Ukraine is struggling to reconnect water and electricity services to millions of people after a barrage of Russian missiles and drones hit energy infrastructure on Wednesday, leaving nearly 80% of the country in the dark.
On Thursday evening, more than 24 hours after Russian strikes destroyed parts of Kyiv, the city’s mayor, Vitali Klitschko, said 60% of homes were still experiencing emergency breakdowns. With temperatures dropping below zero, authorities in Kyiv said they were able to restore water services but were still working to turn lights and heating back on.
“The very strong impression is that the Russians are waging a war against civilian infrastructure,” said Jan Egeland, secretary general of the Norwegian Refugee Council, on Thursday.
“The civilian population cannot endure an entire winter without electricity, heat and running water. And now is a breaking point,” he said, referring to sustained attacks on the power grid by Moscow.
Ukraine’s energy system is on the brink of collapse and millions of people have been subjected to emergency power outages in recent weeks as Russia attacked electrical installations in an apparent effort to force surrender after nine months of war that saw his forces fail in most of their declared territorial objectives.
Viewed from space, Ukraine became a dark spot on the globe at night, satellite images released by NASA showed.
The World Health Organization has warned of ‘deadly’ consequences and estimated millions could leave their homes as a result, while US Ambassador to the United Nations Linda Thomas-Greenfield said Russian President Vladimir Putin was “clearly winterizing”. to inflict immense suffering on the Ukrainian people”.
Russia’s president “will try to freeze the country into submission,” she said on Wednesday.
Russia denies attacks
Wednesday’s attacks disconnected three Ukrainian nuclear power plants from the national grid and caused power outages in neighboring Moldova, where the energy grid is linked to that of Ukraine. The power was almost fully back Thursday in former Soviet Moldova.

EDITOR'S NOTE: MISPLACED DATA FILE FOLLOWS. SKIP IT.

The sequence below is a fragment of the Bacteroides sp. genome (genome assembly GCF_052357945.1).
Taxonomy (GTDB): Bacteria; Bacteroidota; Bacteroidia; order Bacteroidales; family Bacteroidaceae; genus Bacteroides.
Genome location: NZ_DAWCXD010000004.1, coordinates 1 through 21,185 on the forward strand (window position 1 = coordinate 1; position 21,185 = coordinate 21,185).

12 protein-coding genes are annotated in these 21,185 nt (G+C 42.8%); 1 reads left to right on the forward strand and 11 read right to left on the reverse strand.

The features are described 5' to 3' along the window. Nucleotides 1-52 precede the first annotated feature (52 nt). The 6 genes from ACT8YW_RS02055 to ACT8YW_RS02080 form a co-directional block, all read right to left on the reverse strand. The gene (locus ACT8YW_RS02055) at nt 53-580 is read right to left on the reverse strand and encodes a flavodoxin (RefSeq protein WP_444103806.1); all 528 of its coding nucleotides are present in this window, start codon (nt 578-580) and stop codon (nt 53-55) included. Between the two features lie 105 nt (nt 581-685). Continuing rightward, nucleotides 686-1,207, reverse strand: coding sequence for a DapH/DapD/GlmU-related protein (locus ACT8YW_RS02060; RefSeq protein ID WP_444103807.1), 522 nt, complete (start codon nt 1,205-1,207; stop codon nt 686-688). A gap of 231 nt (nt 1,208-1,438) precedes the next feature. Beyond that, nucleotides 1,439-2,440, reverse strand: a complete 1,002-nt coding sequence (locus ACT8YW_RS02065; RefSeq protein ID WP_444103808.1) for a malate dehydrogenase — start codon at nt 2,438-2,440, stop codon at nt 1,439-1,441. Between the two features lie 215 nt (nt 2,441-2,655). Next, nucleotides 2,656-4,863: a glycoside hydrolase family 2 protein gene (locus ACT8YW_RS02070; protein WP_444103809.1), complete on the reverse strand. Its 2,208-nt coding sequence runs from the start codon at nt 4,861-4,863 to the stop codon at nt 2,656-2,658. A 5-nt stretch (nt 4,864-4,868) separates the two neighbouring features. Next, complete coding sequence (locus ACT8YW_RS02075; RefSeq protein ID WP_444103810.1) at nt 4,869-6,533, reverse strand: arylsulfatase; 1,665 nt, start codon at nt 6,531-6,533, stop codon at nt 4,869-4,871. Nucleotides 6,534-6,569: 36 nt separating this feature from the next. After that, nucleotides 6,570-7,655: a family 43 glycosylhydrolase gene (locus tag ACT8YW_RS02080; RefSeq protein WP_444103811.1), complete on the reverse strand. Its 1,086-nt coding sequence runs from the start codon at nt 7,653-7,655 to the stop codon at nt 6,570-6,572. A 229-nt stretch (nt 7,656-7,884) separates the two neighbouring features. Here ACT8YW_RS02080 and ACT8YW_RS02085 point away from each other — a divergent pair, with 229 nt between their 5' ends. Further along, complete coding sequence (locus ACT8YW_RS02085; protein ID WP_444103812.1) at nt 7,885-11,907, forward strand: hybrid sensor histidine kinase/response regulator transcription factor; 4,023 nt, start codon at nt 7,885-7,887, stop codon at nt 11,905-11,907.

The three nuclear facilities were reconnected on Thursday morning, the Ukrainian Energy Ministry said.
Ihor Terekhov, the mayor of Ukraine’s second-largest city, Kharkiv, near the border with Russia, said water was being restored to homes.
“We restarted the power supplies. Believe me, it was very difficult,” he said.
But there were still disruptions across the country and the central bank warned that the outages could hamper banking operations.
A new round of attacks on Thursday killed at least four people in the southern city of Kherson, recently taken over by Ukraine, a senior official said.
Ukraine has accused Russian forces of sending around 70 cruise missiles as well as drones in attacks that left 10 dead and around 50 injured on Wednesday.
But the Russian Ministry of Defense denied hitting anywhere inside Kyiv, insisting that Ukrainian and foreign air defense systems had caused the damage.
“Not a single strike was carried out on targets in the city of Kyiv,” he said.
“Crime against humanity”
The Kremlin has declared that Ukraine is ultimately responsible for the consequences of the attacks and that it could put an end to them by acceding to Moscow’s demands.
Ukraine “has every chance to resolve the situation, to meet Russia’s demands and, therefore, to put an end to all possible suffering of the civilian population”, spokesman Dmitry Peskov said.
But Ukrainian President Volodymyr Zelenskyy said Russia’s strategy of destroying electricity infrastructure would not weaken his country’s resolve to retake territories occupied by Moscow.
“We must return all the land…because I believe the battlefield is the way when there is no diplomacy,” Zelenskyy told the Financial Times.
On Wednesday, Zelenskyy called the Russian attacks a “crime against humanity” in a video address to the UN Security Council.
A Kyiv resident, speaking to Al Jazeera’s Rory Challands, echoed Zelenskyy’s sentiments.
“I don’t know anyone who is willing to negotiate with the Russians just because of these strikes,” said Alyona Piskun.
Russian troops suffered a series of battlefield defeats. This month they withdrew from the city of Kherson, the only regional capital they had captured, destroying key infrastructure as they retreated.
Meanwhile, Ukrainian prosecutors said on Thursday authorities had uncovered nine Russian-used torture sites in Kherson as well as “the bodies of 432 civilians killed.”